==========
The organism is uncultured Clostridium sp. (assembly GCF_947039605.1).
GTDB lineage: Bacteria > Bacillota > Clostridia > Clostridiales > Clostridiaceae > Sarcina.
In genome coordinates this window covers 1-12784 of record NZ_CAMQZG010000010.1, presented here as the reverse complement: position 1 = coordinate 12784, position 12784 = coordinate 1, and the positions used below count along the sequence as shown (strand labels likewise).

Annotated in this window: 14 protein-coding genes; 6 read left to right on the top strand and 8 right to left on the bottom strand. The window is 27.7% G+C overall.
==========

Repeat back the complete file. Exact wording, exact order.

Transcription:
The organism is uncultured Clostridium sp. (assembly GCF_947039605.1).
GTDB lineage: Bacteria > Bacillota > Clostridia > Clostridiales > Clostridiaceae > Sarcina.
In genome coordinates this window covers 1-12784 of record NZ_CAMQZG010000010.1, presented here as the reverse complement: position 1 = coordinate 12784, position 12784 = coordinate 1, and the positions used below count along the sequence as shown (strand labels likewise).

Annotated in this window: 14 protein-coding genes; 6 read left to right on the top strand and 8 right to left on the bottom strand. The window is 27.7% G+C overall.